Avoiding ethical elitism

Avoiding ethical elitism

I’ve been a student of leadership communication behavior for more than 40 years. In a career split about evenly between the military and corporate worlds, I have observed and diagnosed problems that have derailed many a career and, in some cases, brought down entire organizations. For Ethics Month, I offer one of the more destructive diagnoses I’ve seen: ethical elitism. This is not rhetorical, theoretical discourse a la Aristotle or Socrates. This is about leaders who, because of their elite status in an organization, believe they are above the rules that govern the “little people” around them.

Ethical elitists use their status to rationalize and justify behavior that would get lesser mortals fired or even arrested. There are daily examples in the news and an epidemic in politics. Nevertheless, everyone, no matter how powerful, rich and famous, is subject to a moral universe. Things are guaranteed to go badly when leaders give themselves permission to behave as if the rules of right and wrong don’t apply to them.

We’ve all seen the You Are Here Arrow on maps. Whether on a map in a shopping mall or displayed on a GPS device, that arrow shows you where you are. Lose sight of that arrow and you won’t know where you are or where you’re headed. Ethical elitism infects leaders when they forget that arrow on the map of life. Unethical behavior will eventually come back to bite them, but until that karmic moment, employees see senior people getting away with unethical behavior and can catch the disease themselves. Leaders demonstrate what is tolerated by their behavior, not words. Codes of Conduct and inspirational posters don’t matter if a leader’s behavior is contrary to doing what’s right.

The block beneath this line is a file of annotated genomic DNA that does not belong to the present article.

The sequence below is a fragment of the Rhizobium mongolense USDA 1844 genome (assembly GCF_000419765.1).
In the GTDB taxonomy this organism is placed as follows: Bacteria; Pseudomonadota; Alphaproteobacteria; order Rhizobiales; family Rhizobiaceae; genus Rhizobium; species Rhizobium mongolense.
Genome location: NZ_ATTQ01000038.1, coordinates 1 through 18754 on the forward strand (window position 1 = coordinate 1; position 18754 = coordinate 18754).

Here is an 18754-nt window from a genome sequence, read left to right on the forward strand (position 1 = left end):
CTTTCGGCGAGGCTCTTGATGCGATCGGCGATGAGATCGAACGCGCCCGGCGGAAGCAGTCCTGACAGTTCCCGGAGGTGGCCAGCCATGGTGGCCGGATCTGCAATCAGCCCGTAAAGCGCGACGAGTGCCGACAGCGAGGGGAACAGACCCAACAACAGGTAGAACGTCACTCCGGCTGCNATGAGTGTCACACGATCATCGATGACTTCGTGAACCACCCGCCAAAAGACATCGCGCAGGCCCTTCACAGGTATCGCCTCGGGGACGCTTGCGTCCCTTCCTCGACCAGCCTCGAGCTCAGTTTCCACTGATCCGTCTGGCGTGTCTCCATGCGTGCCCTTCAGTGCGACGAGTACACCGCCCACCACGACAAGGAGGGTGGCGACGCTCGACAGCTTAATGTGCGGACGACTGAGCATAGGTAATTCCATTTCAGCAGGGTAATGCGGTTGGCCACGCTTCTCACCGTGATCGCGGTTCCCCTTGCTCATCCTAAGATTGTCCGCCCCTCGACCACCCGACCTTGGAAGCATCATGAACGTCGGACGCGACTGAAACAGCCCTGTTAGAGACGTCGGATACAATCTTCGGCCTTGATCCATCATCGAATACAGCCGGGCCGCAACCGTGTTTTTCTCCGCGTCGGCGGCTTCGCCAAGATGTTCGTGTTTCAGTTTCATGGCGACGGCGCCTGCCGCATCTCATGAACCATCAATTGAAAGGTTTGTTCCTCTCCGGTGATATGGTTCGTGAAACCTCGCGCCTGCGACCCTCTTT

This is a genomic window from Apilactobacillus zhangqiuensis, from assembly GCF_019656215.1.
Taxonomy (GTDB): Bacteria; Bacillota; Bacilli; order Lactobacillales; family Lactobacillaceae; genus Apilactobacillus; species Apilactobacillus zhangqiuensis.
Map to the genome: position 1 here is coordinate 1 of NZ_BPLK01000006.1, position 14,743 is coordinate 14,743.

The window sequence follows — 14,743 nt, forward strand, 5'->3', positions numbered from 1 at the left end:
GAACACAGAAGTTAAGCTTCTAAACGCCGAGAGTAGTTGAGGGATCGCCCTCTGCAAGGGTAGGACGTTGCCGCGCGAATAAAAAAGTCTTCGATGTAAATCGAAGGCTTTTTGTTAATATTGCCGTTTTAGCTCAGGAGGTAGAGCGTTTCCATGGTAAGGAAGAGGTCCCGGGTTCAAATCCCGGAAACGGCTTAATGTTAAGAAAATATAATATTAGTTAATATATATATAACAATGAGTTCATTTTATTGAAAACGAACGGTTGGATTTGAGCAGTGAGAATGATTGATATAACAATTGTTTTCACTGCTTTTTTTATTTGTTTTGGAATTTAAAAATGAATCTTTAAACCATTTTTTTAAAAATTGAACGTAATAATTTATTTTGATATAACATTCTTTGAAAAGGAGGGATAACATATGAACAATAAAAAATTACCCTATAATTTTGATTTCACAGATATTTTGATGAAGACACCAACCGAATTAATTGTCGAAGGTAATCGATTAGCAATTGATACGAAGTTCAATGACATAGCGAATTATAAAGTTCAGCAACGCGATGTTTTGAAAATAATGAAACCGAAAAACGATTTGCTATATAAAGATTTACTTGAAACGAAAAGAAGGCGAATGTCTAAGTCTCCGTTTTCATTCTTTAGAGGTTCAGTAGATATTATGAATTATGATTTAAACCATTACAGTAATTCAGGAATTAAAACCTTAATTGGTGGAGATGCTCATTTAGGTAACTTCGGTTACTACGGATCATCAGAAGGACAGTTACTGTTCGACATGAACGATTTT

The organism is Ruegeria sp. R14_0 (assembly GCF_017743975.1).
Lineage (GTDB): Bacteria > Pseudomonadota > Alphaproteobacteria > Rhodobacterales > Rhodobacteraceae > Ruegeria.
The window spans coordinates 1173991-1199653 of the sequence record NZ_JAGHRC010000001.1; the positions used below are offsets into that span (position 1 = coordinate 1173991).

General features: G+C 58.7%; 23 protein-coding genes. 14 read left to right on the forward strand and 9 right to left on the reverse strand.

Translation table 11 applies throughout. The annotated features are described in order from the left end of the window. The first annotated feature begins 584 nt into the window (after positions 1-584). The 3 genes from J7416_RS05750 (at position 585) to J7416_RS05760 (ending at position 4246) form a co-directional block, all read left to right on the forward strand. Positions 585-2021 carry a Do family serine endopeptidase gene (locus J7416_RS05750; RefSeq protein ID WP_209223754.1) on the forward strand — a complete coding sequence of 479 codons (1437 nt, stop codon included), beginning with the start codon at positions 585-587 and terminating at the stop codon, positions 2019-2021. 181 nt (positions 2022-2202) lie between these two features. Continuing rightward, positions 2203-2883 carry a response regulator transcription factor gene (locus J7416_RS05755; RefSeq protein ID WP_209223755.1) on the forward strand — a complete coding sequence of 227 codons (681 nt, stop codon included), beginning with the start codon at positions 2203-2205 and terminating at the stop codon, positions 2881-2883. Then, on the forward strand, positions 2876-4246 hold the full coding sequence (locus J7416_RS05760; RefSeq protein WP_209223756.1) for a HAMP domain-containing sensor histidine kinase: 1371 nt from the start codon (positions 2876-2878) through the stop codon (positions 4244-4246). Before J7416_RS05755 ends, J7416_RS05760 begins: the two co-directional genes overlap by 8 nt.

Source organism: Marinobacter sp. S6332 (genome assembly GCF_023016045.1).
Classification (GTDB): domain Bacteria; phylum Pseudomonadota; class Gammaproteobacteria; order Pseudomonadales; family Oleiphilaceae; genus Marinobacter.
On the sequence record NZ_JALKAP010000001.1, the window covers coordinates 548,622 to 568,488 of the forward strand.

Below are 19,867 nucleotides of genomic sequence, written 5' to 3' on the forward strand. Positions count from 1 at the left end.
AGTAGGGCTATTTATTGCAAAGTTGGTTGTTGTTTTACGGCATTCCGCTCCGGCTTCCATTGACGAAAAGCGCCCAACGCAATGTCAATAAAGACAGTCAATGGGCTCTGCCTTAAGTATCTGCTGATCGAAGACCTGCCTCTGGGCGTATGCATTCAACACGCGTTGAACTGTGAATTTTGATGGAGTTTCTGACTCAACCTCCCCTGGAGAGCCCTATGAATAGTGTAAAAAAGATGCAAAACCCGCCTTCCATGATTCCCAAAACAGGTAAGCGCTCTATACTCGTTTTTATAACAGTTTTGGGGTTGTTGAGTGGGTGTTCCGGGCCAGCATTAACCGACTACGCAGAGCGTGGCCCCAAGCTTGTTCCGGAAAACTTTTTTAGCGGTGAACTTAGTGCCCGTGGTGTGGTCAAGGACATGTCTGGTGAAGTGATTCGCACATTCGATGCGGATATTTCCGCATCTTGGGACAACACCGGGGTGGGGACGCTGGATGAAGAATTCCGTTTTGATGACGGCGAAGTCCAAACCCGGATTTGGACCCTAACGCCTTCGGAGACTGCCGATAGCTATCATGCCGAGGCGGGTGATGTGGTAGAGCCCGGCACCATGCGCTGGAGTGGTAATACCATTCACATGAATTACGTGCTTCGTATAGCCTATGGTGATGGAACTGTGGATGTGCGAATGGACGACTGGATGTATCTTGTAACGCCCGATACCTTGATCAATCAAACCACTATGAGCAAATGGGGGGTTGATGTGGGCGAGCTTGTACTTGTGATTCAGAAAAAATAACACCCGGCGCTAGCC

It is easy to criticize public figures and high-profile leaders for bad behavior, but none of us is immune. Maryam Kouchaki and Isaac Smith writing in the January/February 2020 Harvard Business Review say that “moral humility” recognizes that we all have the capacity to act unethically if we are not vigilant. This vigilance pushes people to “admit that temptations, rationalizations, and situations can lead even the best of us to misbehave.”

The good news is that ethical elitism is both avoidable and curable, both for leaders and the led. If we all remain centered and grounded, remembering where we are in the universe (not the center, by the way, I checked), we can avoid contracting this disease.

Here are four simple, practical steps you can take to inoculate yourself.
• First, surround yourself with chronic truth tellers; people who will tell you the truth and will warn you when you are headed down a wrong path.

• Second, stay open to feedback and ask for input from a diverse group of people. Having different points of view helps you see the whole picture, not just one angle.

• Third, don’t rush into decisions when they don’t feel right. Ninety-nine times out of one hundred, if it doesn’t feel right, it isn’t right.

• Fourth, remember the arrow! It is not worth risking your reputation to make a convenient but wrong choice. Cutting corners may work for a little while, but karma is, well, you know.